Admitted Nottingham High School 18 September 1906 aged 11.
13 Apr 1917
22
525775 - CWGC Website
Second Lieutenant
17th (Poplar and Stepney Rifles) Bn London Regiment
17th (Poplar and Stepney Rifles) Bn London Regiment attd. Royal Fusiliers. Harry was commissioned in the London Regiment in October 1916. He was killed in action on 13 April 1917 during the Battle of Arras and is buried in Roclincourt Military Cemetery, Pas de Calais, France (grave ref. III. A. 36). CWGC - Roclincourt Military Cemetery (extract): 'The French troops who held this front before March 1916 made a military cemetery (now removed), on the south-west side of which the present Commonwealth cemetery was made. It was begun by the 51st (Highland) and 34th Divisions in April 1917, and contains many graves of 9 April, the first day of the Battles of Arras. It continued in use, as a front-line cemetery, until October 1918 and after the Armistice graves, mostly from the battlefield north of Roclincourt, were brought into Plot IV, Row F.'
Photograph: connect.nottinghamhigh.co.uk Nottingham Evening Post, ‘Roll of Honour’, 21 April 1917: ‘Daft. Killed in action, April 13th, Second-Lieut. Harry Daft, youngest son of Elizabeth and the late John Daft, 96 Lenton Boulevard, aged 22 years.’ (www.britishnewspaperarchive.co.uk) Nottingham Evening Post, 21 April 1917: ‘Roll of Honour. Killed. Lieut H Daft. Second-Lieut. Harry Daft, who was killed in action on April 13th, was the youngest son of Mrs Elizabeth and the late Mr John Daft, of Lenton-boulevard, Nottingham. He was 22 years of age, and was granted a commission in the London Regiment in October last. He was attached to the Royal Fusiliers.’ (www.britishnewspaperarchive.co.uk) Nottingham Evening Post, 3 June 1915: ‘Businesses for Sale. Old-established Butcher’s Business, 45 years successfully carried on by Mr Daft, Gregory-street, Old Lenton, good living accommodation, slaughter-house, stabling, garden and paddock, retiring owing to ill-health. Apply George Marriett Estate Agent, 34 St James’s-st.’ (www.britishnewspaperarchive.co.uk) Probate: Daft John of 22 Gregory-street Lenton Nottingham died 20 July 1915 Probate Nottingham 25 August to Elizabeth Daft widow and William Austin Daft surveyor. Effects £6250 15s. 2d. Nottingham Evening Post, ‘Deaths’, 5 March 1940. ‘Daft. March 5th, at 96 Lenton-boulevard, in her 83rd year Elizabeth, widow of John. Funeral arrangements later.’ (www.britishnewspaperarchive.co.uk) www.yorkpress.co.uk/news/7869399 - 14 February 2005 (extract): 'A First World War Victory Medal has been discovered among foreign coins donated to the RSPCA charity’s shop in York. Georgie England, a volunteer in the shop in Gillygate, discovered the medal as she sorted through the donated coins before sending them off to be converted into sterling … is inscribed with the name H Daft. She has now sold the medal for £34 to a collector on the internet auction site eBay and has discovered from her buyer that the medal was given posthumously to Second Lieutenant Harry Daft, who died in action during the Battle of Arras on April 13, 1917.’ The money was donated to the RSPCA.'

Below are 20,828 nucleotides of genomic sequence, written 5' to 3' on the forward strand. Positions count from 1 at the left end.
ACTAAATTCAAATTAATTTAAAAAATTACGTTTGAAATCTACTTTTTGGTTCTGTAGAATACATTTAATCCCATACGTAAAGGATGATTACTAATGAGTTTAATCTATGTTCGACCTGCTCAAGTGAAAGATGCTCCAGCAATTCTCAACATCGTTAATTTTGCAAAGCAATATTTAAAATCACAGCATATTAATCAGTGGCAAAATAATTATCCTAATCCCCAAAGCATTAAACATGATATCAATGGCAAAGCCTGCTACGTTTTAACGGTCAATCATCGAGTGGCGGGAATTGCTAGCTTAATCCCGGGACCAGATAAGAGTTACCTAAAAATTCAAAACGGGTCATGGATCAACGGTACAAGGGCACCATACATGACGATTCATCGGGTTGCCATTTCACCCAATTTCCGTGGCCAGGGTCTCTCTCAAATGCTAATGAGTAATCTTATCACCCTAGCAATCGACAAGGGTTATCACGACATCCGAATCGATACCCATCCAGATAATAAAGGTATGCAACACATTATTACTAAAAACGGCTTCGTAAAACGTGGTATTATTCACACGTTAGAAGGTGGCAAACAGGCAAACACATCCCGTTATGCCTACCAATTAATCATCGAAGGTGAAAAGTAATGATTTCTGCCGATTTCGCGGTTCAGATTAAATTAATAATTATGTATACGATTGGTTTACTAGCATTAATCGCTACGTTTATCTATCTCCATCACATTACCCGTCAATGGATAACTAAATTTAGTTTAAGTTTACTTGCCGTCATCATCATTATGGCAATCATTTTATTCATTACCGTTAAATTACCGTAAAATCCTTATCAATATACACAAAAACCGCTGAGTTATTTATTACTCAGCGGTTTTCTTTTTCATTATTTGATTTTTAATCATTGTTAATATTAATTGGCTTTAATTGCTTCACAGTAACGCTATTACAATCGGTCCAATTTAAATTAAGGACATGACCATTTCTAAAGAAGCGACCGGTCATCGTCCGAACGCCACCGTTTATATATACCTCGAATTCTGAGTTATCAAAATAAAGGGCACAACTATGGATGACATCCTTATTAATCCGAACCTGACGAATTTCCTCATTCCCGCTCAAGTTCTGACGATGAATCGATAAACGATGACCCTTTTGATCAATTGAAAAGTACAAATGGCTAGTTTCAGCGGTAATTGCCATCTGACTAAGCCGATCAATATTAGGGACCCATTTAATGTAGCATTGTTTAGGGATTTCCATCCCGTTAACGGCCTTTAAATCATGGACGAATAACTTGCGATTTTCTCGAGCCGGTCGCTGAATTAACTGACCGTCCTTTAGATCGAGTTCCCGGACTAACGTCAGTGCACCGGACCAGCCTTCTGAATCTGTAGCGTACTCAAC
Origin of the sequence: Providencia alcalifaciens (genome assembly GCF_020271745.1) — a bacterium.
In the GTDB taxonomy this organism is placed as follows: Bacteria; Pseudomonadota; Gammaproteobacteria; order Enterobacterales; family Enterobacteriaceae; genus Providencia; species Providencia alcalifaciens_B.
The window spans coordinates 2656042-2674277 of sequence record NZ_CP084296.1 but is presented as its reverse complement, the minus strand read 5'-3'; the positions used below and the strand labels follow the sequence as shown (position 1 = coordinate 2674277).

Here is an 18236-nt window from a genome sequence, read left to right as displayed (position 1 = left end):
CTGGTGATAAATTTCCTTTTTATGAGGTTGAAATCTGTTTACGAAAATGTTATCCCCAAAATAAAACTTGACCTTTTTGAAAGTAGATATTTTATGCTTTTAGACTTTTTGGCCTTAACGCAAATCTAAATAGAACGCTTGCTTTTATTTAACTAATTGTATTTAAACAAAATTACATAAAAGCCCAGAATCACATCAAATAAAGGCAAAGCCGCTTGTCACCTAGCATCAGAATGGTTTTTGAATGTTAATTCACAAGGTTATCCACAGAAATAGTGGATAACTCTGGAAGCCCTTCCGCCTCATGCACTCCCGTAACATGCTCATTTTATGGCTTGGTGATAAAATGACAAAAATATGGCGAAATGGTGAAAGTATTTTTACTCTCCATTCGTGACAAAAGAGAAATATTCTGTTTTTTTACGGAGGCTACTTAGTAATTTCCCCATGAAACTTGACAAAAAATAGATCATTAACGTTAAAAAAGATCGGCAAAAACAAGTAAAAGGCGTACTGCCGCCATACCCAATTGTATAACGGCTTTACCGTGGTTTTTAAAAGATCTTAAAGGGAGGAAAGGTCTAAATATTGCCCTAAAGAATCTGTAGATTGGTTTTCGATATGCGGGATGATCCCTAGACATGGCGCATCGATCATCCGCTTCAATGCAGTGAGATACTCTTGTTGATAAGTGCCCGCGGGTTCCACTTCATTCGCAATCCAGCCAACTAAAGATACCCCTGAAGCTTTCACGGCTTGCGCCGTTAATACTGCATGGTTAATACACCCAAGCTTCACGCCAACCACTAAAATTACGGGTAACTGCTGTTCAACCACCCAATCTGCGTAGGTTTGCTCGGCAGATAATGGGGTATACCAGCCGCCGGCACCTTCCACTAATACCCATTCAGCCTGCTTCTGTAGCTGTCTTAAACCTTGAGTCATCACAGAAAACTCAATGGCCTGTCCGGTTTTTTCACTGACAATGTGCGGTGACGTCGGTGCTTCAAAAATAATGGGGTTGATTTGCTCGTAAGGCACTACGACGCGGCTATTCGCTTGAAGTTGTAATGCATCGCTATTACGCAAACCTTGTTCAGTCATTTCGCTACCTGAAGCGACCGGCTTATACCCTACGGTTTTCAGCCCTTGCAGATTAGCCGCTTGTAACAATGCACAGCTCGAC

Remembered on

Photos

  • Photograph: connect.nottinghamhigh.co.uk
    Harry Daft - Photograph: connect.nottinghamhigh.co.uk
  • Buried in Roclincourt Military Cemetery, France. (www.cwgc.org)
    Harry Daft - Buried in Roclincourt Military Cemetery, France. (www.cwgc.org)